If you're one of the countless Americans filling out a personal Oscar ballot this year, you've had some tough choices to make. Unless you're taking the advice of odds-crunching bookies—or, you know, scrambling last minute (no judgement here)—you probably did some careful deliberating: Who will win? Who should win? Will that Crazy Heart song clobber not one but two Randy Newman tracks? Will Food, Inc. triumph as Most Vomit Inducing Best Documentary? What period piece will snag the statue for best costume design? And which deserves the Best Picture nod, really—Avatar or The Blind Side? (Well, that one wasn't so tough.) These are the same questions that the 5,777 Academy of Motion Picture Arts and Sciences members asked themselves—or should have, at least—before submitting their own votes; there are different names and different movies every year, and sometimes whole new categories to consider, but the same basic conundrums have been puzzled over since the Oscars' 1929 debut.
Still, there are a few questions you won't have to worry about this year, and most likely for some time to come. You won't, for example, need to concern yourself with whether Meryl Streep's transformation into Julia Child for Julie & Julia deserves a statue over Jeff Bridges, riding high on the success of Crazy Heart. Did Mo'Nique's turn as an abusive mother in Precious outdo the quiet cruelty of Stanley Tucci's child murderer in The Lovely Bones? Ultimately, it won't really matter: At the end of the night, we'll have our winners—Actor in a Leading Role, Actress in a Leading Role, Actor in a Supporting Role, Actress in a Supporting Role—two ad hoc couples, a kind of very expensively-dressed Hollywood homecoming court. And unless the Academy choses to disclose its vote tallies—fat chance—we'll be meant to assume, as always, that the two performances in each category were equally excellent, equally deserving of the highest honors the industry has to offer.
But that seems like a cop-out, doesn't it? If the Academy can chose one best director, one best sound editor, one best original screenplay, then why doesn't it chose the year's two best performances—one leading, one supporting, regardless of gender? There's a huge pool of talent, to be sure—but in the end, is narrowing the choices down to two really any easier than picking just one? More to the point: Will 2010's Best Leading Actress have delivered the best performance of the year, or just the best for a woman?
The four acting honors have been given since the very earliest Academy Awards ceremonies, and other than the Juvenile Oscar (handed out haphazardly from 1934 to 1960), they're the only awards to ever distinguish individual nominees beyond their basic professions. There's a vast difference, of course, between what a film editor does and what a make-up artist does, what a sound mixer does and what a director does; individual awards for those make absolute sense. But is there any material difference between the job of an actor or the job of an actress?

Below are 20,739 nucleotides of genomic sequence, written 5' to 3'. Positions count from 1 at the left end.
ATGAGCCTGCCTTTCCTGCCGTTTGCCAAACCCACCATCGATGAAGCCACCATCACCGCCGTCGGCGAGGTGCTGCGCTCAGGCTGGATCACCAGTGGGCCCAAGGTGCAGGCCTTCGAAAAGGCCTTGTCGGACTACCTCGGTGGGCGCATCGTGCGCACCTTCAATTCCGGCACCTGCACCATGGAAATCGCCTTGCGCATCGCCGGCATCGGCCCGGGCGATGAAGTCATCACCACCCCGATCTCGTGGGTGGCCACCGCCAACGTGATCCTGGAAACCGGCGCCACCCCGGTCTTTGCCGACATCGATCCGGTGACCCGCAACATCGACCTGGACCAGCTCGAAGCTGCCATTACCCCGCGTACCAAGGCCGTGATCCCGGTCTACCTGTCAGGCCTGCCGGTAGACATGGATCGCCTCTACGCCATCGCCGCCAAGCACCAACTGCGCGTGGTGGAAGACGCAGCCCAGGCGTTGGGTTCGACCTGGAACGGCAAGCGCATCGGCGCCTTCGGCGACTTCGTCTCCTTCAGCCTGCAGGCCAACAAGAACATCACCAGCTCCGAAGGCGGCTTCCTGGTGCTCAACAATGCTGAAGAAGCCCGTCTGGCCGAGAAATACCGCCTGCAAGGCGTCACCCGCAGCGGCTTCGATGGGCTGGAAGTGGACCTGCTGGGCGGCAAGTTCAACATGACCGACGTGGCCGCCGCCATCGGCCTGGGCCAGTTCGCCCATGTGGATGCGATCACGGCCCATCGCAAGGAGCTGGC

Asking this question outside of the movie industry would smack of sexism; as with teachers or bankers or doctors or politicians, any difference in approach or philosophy or skill comes on a personal level, not gender. (And as Kim Elsesser points out in a New York Times op-ed that turned up just before this piece posted, “Suppose [the Academy] presented separate honors for best white actor and best non-white actor, and that [Morgan] Freeman was prohibited from competing against the likes of [George] Clooney and [Jeff] Bridges. Surely, the academy would be derided as intolerant and out of touch; public outcry would swiftly ensure that Oscar nominations never again fell along racial lines.”) But when it comes to the Oscars, the gender gap is flatly accepted—perhaps because “movie star” is one of the few modern professions for which there's specifically gendered titles (“actress” lingers while, say, authoress has faded), or perhaps because it's just always been like this. Meanwhile, the idea of introducing separate categories for Best Sound Editing By A Woman—or even Best Costume Design By A Man—seems pandering if not absolutely preposterous.
The Oscars are hardly alone in this, of course. Within the industry, the Golden Globes, the British Academy of Film and Television Arts and the Independent Spirit Awards all give awards for actors and actresses with no gender divide in any other category. (Notably, the relatively new Gotham Independent Film awards gives out its breakthrough actor honor to a performer of either gender, and women have won the past three years.) Most music awards dole out separate statues for male and female vocal performances in a number of genres, and most international sports competitions enforce a gender divide too—though that's more easily rationalized by the generally vast physical differences between male and female athletes. (That's always up for grabs, of course, and Sports Illustrated's recent declaration of Olympian Lindsey Vonn as “America's best woman skier ever” certainly felt more than a little back-handed.)